Show goes to the dogs

Suddenly, Emma stopped in her tracks and looked over her left shoulder. Megan’s smile fell as she watched Emma’s reaction. The room fell silent, and all eyes were fixed on the two participants.

Then, just as quickly as she stopped, Emma’s head turned back toward Megan and she casually sauntered down the aisle to sit in front of Megan. People around the ring broke into applause.

Emma, a 3-year-old Australian Shepherd dog, or better known as an aussie, had just completed her Novice Obedience trial. Her owner and trainer, 17-year-old Megan Schroer, Wichita, grinned from ear to ear as she praised her canine companion and rubbed its ears.

Dog training and obedience/confirmation shows have been a part of the 4-H program in Marion County, but is now moving in to include a larger audience. Everybody. Even the “mixed” breeds.

Last weekend, Hillsboro hosted a weekend of dog contests sponsored by the Australian Shepherd Club of America (ASCA).

“We didn’t want to make it too public,” said organizer Karole Lindgren. “We weren’t sure how much room there would be for the dogs, equipment and an audience.”

Thirty dogs can take up a lot of room. Crates, in all sizes and colors, grooming tables, suitcases with brushes and combs, mats spread out in a pre-fashioned design for the contests, all filled three-fourths of the 4-H building on the county fair grounds.

Obedience competition was scheduled for Friday evening, Saturday and Sunday mornings. It was open to all registered dogs, including mixed breeds.

In the past, the American Kennel Club was the primary degreeing program for dogs. But in recent years, other organizations have come forward with similar, somewhat more relaxed programs, while still using the AKC competition standards.

Lindgren explained that ASCA, the oldest Australian Shepherd Club, accepts registration from the American Kennel Club, the United Kennel Club, and the American Mixed Breed Obedience Registration AMBOR, to name a few.

“It makes it nice to be able to offer competition to mixed breed dogs,” Lindgren said. “There are a lot of really good ones out there.”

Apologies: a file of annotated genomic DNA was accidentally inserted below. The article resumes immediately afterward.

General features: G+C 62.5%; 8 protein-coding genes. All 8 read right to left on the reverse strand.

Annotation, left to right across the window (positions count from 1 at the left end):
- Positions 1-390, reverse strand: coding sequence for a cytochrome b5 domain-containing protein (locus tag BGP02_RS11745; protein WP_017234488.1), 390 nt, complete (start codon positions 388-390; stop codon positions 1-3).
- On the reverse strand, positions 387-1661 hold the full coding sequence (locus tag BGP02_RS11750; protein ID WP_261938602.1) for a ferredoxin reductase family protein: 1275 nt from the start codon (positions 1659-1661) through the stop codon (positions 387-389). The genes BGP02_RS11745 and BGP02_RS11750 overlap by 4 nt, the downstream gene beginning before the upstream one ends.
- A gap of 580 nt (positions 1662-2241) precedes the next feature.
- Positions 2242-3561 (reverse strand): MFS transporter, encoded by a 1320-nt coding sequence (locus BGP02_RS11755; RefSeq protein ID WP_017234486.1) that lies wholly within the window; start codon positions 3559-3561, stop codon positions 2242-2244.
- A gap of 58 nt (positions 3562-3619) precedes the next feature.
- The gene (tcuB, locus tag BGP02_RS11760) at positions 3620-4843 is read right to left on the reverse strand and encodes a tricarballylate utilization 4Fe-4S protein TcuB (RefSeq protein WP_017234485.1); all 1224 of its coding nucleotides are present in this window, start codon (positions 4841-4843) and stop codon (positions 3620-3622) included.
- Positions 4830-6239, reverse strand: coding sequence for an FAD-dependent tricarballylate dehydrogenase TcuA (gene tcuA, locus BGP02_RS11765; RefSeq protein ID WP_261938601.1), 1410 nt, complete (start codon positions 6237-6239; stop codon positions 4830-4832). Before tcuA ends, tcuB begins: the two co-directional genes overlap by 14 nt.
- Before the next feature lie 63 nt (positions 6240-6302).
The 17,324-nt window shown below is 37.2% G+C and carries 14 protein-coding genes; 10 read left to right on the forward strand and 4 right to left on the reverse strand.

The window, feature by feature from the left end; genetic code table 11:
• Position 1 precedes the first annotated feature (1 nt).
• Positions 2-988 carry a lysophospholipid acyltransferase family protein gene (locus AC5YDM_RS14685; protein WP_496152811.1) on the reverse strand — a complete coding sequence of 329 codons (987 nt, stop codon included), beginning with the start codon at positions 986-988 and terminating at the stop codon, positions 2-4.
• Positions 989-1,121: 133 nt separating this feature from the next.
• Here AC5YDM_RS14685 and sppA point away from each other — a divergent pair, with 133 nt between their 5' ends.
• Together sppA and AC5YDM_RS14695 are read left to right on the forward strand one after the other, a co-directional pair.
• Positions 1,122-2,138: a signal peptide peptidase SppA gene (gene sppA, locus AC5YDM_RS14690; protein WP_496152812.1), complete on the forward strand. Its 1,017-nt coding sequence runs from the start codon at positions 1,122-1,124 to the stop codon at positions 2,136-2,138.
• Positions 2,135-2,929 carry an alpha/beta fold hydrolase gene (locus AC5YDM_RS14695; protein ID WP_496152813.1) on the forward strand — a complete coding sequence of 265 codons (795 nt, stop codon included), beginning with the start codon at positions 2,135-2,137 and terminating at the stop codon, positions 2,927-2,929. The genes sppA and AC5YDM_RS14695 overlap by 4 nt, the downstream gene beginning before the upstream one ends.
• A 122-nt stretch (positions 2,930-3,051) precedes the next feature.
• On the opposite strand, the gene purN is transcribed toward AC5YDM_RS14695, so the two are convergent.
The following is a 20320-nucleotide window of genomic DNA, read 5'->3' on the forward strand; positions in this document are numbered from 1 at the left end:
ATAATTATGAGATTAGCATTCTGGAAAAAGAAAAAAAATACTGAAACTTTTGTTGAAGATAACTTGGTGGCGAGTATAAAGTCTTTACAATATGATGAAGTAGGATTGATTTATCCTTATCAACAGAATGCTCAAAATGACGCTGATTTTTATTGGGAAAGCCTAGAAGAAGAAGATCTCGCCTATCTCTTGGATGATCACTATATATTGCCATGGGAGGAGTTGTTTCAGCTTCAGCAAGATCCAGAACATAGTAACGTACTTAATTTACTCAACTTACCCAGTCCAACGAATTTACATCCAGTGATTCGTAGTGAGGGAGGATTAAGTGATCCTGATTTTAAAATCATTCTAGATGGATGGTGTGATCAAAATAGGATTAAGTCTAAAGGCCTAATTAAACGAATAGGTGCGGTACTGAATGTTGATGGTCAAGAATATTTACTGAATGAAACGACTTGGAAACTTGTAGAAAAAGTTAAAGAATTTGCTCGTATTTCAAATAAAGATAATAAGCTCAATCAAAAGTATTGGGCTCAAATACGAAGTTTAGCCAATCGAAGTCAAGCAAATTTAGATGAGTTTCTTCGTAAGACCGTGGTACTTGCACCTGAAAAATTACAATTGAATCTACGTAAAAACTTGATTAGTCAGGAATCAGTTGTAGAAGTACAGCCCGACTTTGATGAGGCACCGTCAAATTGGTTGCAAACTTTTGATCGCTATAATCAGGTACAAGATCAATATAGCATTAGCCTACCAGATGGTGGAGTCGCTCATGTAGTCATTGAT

AMBOR, which was organized in 1983, will allow any dog which is not a purebred to register for obedience competition by sending a picture, forms and a fee.

There were no mixed breed dogs participating in this weekend’s events, but Lindgren hopes they will come in time.

Dogs were taken through exercises by an ASCA judge, Kay Thayer of Salina. They were commanded to sit, walk on leash at various speeds, in different directions, including a figure-eight exercise, and to remain in a sitting position while the owner walked across the room.

As the dogs passed the initial tests and earned points, they would move up into different classes, such as Novice A and B, and earn degrees such as CD for Companion Dog, and CD-X for doing harder tasks, such as off-lead work, and scent discrimination.

Confirmation judging was held during the afternoons, and was only open to aussies.

“We are building and growing,” Lindgren said. “We hope to have more shows in the future in this area.”

Lindgren, and her daughter, Kiana, have been working with dogs since the 1970s. They hope to bring dog training, especially for herding dogs, into the county.

“Sometimes, the herding dogs, like aussies, will do a better job of working for you than people you hire,” said Lindgren.

One dog participating in the affair was 7-year-old T.C., a golden retriever from McPherson who lives with Joleen Pearman.

T.C. has participated in AKC, UKC and ASCA events in the past.      

Pearman said he had visited Hillsboro about six and a half years ago when he was in the county fair parade representing the Service Dog Training Center in Washington, Kansas.

The center is where Fisher, the golden retriever service dog at Hillsboro Medical Center Long Term Care Unit, graduated about the same time.

T.C. was diagnosed with a mild hip problem, and was unable to go into service, so he was returned to Pearman, who had been his initial “foster” family.

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